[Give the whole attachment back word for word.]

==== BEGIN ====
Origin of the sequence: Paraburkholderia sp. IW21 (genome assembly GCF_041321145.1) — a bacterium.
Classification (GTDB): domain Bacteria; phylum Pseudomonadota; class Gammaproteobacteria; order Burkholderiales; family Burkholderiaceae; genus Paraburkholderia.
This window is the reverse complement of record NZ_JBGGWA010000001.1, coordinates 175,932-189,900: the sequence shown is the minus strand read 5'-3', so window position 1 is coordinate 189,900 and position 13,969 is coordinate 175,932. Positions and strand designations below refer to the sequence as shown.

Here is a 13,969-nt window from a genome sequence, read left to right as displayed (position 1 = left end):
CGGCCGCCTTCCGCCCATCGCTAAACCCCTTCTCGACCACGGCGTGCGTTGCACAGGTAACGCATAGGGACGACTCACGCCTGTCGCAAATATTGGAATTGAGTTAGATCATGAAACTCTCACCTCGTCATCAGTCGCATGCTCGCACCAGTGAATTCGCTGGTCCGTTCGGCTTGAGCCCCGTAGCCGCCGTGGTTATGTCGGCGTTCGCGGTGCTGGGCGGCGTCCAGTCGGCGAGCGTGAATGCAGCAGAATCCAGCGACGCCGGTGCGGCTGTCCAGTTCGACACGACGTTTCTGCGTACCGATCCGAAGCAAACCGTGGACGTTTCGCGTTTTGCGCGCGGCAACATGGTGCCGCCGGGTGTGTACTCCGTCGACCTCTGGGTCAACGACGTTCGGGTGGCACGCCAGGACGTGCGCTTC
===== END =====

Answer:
Origin of the sequence: Paraburkholderia sp. IW21 (genome assembly GCF_041321145.1) — a bacterium.
Classification (GTDB): domain Bacteria; phylum Pseudomonadota; class Gammaproteobacteria; order Burkholderiales; family Burkholderiaceae; genus Paraburkholderia.
This window is the reverse complement of record NZ_JBGGWA010000001.1, coordinates 175,932-189,900: the sequence shown is the minus strand read 5'-3', so window position 1 is coordinate 189,900 and position 13,969 is coordinate 175,932. Positions and strand designations below refer to the sequence as shown.

Here is a 13,969-nt window from a genome sequence, read left to right as displayed (position 1 = left end):
CGGCCGCCTTCCGCCCATCGCTAAACCCCTTCTCGACCACGGCGTGCGTTGCACAGGTAACGCATAGGGACGACTCACGCCTGTCGCAAATATTGGAATTGAGTTAGATCATGAAACTCTCACCTCGTCATCAGTCGCATGCTCGCACCAGTGAATTCGCTGGTCCGTTCGGCTTGAGCCCCGTAGCCGCCGTGGTTATGTCGGCGTTCGCGGTGCTGGGCGGCGTCCAGTCGGCGAGCGTGAATGCAGCAGAATCCAGCGACGCCGGTGCGGCTGTCCAGTTCGACACGACGTTTCTGCGTACCGATCCGAAGCAAACCGTGGACGTTTCGCGTTTTGCGCGCGGCAACATGGTGCCGCCGGGTGTGTACTCCGTCGACCTCTGGGTCAACGACGTTCGGGTGGCACGCCAGGACGTGCGCTTC